In prohibition era USA, gangster Joe Masseria has tracked down some quality hooch he believes is made by some Virginia hillbilly. He sends Lou Pirlo down to enforce the message that Masseria will now be the exclusive distributor, and as per the action thriller standby, Lou discovers something diverging considerably from expectation. The cover doesn’t give anything away, so neither should we, but the person intended as the victim to be strong-armed into submission is more than capable of handing any amount of New York gangsters. The short of it is that Pirlo is caught between a rock and a hard place, and by the end of every chapter that crush is getting tighter.

Given their phenomenal creative success with 100 Bullets a decade earlier, expectations were set high for Brian Azzarello and Eduardo Risso again collaborating on Moonshine. While also crime based, this is a very different type of story. If there’s any thought that Argentinian artist Risso might have teething problems delivering the American South of the 1920s, it’s immediately dispelled. The period evocation is as peerless as the remainder of the art, every single page stunning. Risso weaves magic into each panel, yet as startling as they are, they coalesce into a fantastic method of telling a story, and that art just keeps looking better. That Risso also colours his own pages helps, providing a complete artistic vision, and the gangster shoot out we know is coming makes for an amazingly cinematic final chapter.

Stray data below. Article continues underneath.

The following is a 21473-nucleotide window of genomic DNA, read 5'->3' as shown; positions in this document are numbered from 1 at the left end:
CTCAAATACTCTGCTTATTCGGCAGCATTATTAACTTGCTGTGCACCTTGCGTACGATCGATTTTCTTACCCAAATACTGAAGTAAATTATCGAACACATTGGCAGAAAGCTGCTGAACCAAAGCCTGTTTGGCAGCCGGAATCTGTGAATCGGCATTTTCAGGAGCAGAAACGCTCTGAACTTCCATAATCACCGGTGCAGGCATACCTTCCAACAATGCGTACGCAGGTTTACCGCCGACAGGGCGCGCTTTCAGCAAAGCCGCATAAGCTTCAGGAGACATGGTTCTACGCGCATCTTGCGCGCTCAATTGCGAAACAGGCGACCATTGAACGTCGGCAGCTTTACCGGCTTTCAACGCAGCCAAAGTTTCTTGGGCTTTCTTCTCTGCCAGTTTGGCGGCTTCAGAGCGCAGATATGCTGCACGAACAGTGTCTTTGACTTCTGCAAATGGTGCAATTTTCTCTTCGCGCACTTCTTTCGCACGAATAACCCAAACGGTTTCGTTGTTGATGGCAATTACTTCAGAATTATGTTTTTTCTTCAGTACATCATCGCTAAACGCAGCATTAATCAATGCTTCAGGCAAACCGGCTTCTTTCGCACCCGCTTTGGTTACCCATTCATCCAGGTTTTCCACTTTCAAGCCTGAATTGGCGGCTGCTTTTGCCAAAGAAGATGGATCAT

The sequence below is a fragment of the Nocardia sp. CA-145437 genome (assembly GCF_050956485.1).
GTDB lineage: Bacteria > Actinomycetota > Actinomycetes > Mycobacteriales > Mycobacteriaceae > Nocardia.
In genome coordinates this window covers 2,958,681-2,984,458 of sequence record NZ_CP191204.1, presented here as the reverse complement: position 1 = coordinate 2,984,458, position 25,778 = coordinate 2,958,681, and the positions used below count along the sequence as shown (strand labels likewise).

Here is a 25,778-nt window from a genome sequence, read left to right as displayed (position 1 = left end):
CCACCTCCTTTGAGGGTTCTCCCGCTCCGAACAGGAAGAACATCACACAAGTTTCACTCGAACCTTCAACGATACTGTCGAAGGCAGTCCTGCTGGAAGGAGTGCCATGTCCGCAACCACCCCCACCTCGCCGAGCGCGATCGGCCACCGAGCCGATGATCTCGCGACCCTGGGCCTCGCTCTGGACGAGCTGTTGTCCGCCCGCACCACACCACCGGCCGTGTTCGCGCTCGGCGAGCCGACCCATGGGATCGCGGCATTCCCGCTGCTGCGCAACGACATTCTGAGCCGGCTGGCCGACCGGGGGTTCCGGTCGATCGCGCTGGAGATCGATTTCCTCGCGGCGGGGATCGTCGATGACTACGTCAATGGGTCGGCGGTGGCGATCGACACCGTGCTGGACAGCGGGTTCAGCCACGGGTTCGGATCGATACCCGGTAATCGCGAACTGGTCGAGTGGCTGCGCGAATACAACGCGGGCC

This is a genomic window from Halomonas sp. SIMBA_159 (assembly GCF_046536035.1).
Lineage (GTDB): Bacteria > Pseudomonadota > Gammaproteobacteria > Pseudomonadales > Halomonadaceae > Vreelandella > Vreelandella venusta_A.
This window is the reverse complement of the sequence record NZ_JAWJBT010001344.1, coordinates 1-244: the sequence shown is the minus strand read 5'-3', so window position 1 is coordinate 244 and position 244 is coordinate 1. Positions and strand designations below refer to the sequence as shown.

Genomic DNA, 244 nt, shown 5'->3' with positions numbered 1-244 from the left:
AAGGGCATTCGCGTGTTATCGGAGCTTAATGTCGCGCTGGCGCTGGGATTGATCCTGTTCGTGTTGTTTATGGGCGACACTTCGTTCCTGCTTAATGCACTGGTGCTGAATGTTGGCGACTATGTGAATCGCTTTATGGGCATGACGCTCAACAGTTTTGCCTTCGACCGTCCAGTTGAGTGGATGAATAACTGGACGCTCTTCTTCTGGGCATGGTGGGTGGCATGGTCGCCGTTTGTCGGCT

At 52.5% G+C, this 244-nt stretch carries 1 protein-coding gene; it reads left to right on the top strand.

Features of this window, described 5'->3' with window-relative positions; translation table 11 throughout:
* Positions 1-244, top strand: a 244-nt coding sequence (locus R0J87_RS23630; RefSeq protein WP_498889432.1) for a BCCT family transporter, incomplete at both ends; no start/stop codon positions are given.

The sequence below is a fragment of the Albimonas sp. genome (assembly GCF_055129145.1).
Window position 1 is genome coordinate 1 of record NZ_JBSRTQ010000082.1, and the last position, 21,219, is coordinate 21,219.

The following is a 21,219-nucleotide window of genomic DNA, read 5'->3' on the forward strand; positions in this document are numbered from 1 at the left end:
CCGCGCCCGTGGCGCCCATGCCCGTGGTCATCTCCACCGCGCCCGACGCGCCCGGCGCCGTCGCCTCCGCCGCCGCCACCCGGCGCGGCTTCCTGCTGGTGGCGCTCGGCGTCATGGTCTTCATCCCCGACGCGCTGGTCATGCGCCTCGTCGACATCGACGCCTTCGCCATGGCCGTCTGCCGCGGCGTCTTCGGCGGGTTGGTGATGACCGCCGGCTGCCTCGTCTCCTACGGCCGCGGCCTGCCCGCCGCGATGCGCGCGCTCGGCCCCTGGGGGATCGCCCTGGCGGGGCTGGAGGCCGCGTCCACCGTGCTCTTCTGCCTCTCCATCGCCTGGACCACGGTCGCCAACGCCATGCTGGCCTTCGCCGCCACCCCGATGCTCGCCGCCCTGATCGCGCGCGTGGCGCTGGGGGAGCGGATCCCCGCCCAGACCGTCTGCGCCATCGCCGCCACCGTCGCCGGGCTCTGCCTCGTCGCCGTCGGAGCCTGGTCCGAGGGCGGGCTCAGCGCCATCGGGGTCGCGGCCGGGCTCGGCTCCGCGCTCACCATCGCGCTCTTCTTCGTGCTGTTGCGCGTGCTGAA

From Deliverance down to Justified, film and TV has excellently conveyed just how different the American South is from the large cities, and how city slickers are prone to under-estimating both the smarts and the resources of the Southerner. In comics, however, it’s only really Jason Aaron who’s seized on the narrative before Moonshine. It would take a real Southerner to definitively confirm accuracy, but for anyone else Azzarello and Risso deliver an evocatively steaming atmosphere, the appalling racism of the era, and vast areas of uncultivated nature where anything and everything can simply disappear. Azzarello establishes early that Pirlo may be handsome and charming, but he’s without moral qualms, so when his downfall begins, it’s darkly funny. His narrative captions progress from “It wasn’t going according to plan” to “The hole… Did I dig it myself?”, and even that’s not the worst of what he experiences. Azzarello concentrates on Pirlo, drawing most of the remaining cast in broad strokes, although the unfathomable Hiram Holt is an exception, his motivations running deep. Also interesting is a very young girl, the only representative seen of the family running Pirlo’s boarding house, Azzarello using her to make a point about learned behaviour.

Much of the joy of Moonshine is in anticipation. Pirlo’s more than earned whatever fate eventually awaits him, and like Starr in Preacher, the indignities and humiliations piled on him escalate. Bearing that pattern in mind, and the early anomaly introduced, Pirlo’s eventual fate won’t surprise everyone, but it’s consistent with his path, and Moonshine volume one ends with a less predictable exit for someone else. It continues with Misery Train, and anyone who’s read this will want to dive straight into that. Just one warning. In terms of language, explicit violence and nudity, the adult rating is well earned.